MathewsAndWoodhead

For starters, I have no problem admitting that I was a bit disappointed with the drafting of another running back in the this year’s draft.  That being said, one of my senior writers is doing his best to get me on board with the selection.  That writer is Jamie Hoyle. Hoyle is a huge Arizona State fan and alum.  He has nothing but great things to say about the selection of Marion Grice in the sixth round.  And from what I’ve watched on tape and heard via multiple people who I respect, he’s the real deal.

The jury is still out.

The Charger backfield is crowded.  But is that a problem?  I’m here to explain that it’s a great problem to have.  The uncertainty regarding the health of Ryan Mathews is something to keep an eye on.  Danny Woodhead was on the field nearly as often as Mathews in 2013.  Despite Mathews having what could be his most successful season as a Bolt, there is uncertainty about his return following the 2014 season.

The addition of Donald Brown provides the Chargers with insurance in case of an injury, or future departure, while Ryan is still wearing lightning bolts.  Let me be clear:  I’m a huge fan of Ryan Mathews but I refuse to not be realistic.  He’ll have to have a similar campaign to 2013 to continue his career in San Diego, in my opinion.

When looking at the Charger running game, having Mathews, Woodhead, Donald Brown and Marion Grice seems to be a portion of the offense that should be feared by opposing defenses.  Each player has strengths that are necessary to an offense being effective on all parts of the field.  It’s safe to say that each player is sufficient, or a serious weapon, in both the running and receiving of the ball in America’s finest city.

We must remind ourselves that Mathews is not a product of the new regime.  They know more than we do.  Though Mathews ran incredibly hard and aggressively, acting as though we can predict his future with San Diego is a mistake.  Tom Telesco holds all of the cards.  It would not surprise me if the team settled for a trio of Brown, Woodhead and Grice after 2014.  But is that going to be the case?  Are they willing to watch Mathews go and be a star elsewhere?  If that’s not a huge question regarding the Bolts, then I’m not sure what is.

Danny Woodhead came in as free agent last year and, without a doubt, was incredibly impressive for the majority of 2013.  He finished second on the team in receptions with 76 balls caught.  He accumulated over 1,000 total yards and 10 touchdowns in his first year in San Diego.  Thoughts are being spread around that, though this is his contract year, he’ll be a member of the Bolts for quite some time.  Sounds good to me.

Donald Brown was a free agent acquisition that made a lot of fan’s jaws drop.  Not me.  I’m regretting the fact that I only tweeted about the need to add a player like Brown, as opposed to posting about it.  Brown was under-utilized in Indianapolis; partially due to the trade of a first-round pick for Trent Richardson.  Oops, Indy.  Not a fan of guys that average, roughly, 3.5 yards per carry. Donald is a receiving threat out of the backfield.  He’s also an underrated blocker from the running back spot.  His addition will pay dividends to the Charger offense this year and going forward.  Book it.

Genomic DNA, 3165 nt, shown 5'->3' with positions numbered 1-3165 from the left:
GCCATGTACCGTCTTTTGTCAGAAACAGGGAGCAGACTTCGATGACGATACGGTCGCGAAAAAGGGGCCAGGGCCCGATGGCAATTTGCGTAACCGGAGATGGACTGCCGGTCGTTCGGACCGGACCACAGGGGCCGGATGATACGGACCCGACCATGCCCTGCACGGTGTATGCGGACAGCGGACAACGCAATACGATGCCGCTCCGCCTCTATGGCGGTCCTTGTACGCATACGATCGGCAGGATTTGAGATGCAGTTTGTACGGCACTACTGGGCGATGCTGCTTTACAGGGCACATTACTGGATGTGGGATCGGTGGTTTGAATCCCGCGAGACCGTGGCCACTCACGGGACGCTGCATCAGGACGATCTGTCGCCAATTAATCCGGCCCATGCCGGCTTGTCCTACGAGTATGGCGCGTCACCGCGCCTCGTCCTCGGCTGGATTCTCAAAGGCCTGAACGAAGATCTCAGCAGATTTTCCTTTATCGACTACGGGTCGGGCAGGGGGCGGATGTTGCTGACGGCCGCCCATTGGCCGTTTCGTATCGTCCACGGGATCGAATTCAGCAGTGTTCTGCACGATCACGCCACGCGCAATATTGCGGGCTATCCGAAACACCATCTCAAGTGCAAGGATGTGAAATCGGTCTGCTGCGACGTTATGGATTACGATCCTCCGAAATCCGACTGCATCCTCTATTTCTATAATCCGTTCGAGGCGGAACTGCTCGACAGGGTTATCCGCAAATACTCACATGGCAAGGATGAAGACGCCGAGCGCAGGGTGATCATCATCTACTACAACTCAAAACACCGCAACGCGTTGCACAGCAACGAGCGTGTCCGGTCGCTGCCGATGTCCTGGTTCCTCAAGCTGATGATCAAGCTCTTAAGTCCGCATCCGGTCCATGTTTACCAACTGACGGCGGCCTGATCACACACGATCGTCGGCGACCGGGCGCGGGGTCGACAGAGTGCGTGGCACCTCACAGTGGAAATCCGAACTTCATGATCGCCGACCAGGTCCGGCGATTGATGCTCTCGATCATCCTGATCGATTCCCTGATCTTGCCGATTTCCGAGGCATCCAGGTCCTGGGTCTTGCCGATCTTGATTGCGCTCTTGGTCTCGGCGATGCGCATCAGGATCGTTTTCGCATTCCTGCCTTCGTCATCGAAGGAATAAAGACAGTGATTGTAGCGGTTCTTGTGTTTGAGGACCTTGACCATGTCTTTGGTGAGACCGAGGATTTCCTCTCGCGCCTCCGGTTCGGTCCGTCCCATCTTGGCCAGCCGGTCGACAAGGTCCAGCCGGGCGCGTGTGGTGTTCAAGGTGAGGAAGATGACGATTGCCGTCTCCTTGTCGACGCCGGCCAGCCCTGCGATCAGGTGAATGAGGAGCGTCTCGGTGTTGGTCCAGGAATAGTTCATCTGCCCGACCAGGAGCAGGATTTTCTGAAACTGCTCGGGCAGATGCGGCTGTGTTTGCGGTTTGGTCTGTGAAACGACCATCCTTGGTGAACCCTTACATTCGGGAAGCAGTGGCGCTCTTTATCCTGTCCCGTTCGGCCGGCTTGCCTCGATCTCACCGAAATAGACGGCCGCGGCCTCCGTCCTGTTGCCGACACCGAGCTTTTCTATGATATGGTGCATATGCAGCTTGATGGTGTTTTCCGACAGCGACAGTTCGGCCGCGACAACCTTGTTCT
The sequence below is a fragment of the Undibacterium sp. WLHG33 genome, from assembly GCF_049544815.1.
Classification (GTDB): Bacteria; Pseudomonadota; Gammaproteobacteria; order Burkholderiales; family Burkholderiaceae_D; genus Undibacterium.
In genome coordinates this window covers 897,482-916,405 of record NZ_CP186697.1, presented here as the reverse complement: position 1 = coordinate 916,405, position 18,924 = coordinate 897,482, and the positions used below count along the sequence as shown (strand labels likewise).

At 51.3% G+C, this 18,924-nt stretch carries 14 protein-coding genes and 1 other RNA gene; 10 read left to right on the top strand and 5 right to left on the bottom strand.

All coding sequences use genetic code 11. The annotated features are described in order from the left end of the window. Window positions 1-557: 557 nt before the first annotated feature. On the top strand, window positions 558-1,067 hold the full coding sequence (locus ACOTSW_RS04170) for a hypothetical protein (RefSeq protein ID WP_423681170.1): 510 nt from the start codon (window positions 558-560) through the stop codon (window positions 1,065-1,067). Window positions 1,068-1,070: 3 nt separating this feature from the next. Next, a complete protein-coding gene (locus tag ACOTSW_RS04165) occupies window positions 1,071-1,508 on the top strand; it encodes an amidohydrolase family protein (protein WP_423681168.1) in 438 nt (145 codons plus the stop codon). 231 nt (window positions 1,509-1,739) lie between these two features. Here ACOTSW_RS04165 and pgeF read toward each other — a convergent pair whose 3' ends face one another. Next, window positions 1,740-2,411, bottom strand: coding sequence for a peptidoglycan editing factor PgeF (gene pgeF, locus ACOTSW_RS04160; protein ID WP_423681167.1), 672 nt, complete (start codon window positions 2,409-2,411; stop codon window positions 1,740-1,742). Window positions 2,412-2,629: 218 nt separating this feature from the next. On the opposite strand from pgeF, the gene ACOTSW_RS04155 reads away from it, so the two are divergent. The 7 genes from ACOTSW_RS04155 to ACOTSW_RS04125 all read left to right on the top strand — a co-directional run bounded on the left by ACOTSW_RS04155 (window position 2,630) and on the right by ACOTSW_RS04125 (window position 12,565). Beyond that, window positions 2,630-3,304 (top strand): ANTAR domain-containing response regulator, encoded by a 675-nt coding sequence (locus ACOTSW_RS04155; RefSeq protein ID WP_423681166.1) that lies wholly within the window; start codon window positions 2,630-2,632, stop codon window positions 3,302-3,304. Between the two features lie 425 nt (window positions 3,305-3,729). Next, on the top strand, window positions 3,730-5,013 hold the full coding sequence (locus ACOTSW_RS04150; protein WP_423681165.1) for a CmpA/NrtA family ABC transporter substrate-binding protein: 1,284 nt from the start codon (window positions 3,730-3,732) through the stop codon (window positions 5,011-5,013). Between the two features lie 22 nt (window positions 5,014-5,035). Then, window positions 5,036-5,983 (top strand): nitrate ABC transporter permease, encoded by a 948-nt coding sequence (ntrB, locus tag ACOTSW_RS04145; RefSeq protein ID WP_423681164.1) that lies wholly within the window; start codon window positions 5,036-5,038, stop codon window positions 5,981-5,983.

Grice1

 

 

Now let’s talk about the Grice selection.  He’s a guy, as illustrated by Hoyle, that is a monster in the redzone and has fantastic hands as a receiver.  Some feel as though he’ll line up in the slot more than he will as a ball carrier.  With his credible hands and the ability to make the first guy miss, I’m very comfortable with the addition of another weapon in the San Diego offensive arsenal.

This is where we analyze what the future production of Ryan Mathews plays into the 2014 Chargers.  He ran as hard as any running back in the NFL last year.  He still has a propensity to run into the back of his offensive lineman; patience is clearly not his strong-suit when running the ball.  But Ryan ripped off multiple long runs in ’13.  He looked very solid and gave me hope that we had our running back for the long-term.  But, again, he’s a player that was drafted by the past regime; those that will not be named in this article.  His future in San Diego is up in the air.  And, quite frankly, I’m not certain that it should be.  But the NFL is a business.

The Charger running back position may be crowded, but that’s a damn good problem to have.  I expect this team to run the ball nearly 60% of the time in 2014.  For an exact percentage, stay locked into BoltBlitz.com.  I’d guess around a 56% running the ball with the rest of the gameplan being geared toward Rivers doing what he did in 2013.  Efficiency and quick-timed passes will still remain the norm.  I do expect the team to go down the field more often in the passing game.  But that’s for another post, another day.

 

 

Booga Peters

 

 

2 Responses to A crowded backfield is a good problem to have in San Diego

  • OPBolt says:

    Is D. Brown safe vs. Grice? How do you read Grice vs. Oliver, Adams and Williams? Best man wins?

    • Booga Peters
      BoogaP says:

      Donald Brown is, without a doubt, safe. I think Grice has a strong chance to make the 53. Oliver, Adams and Williams will be fighting for the practice squad.

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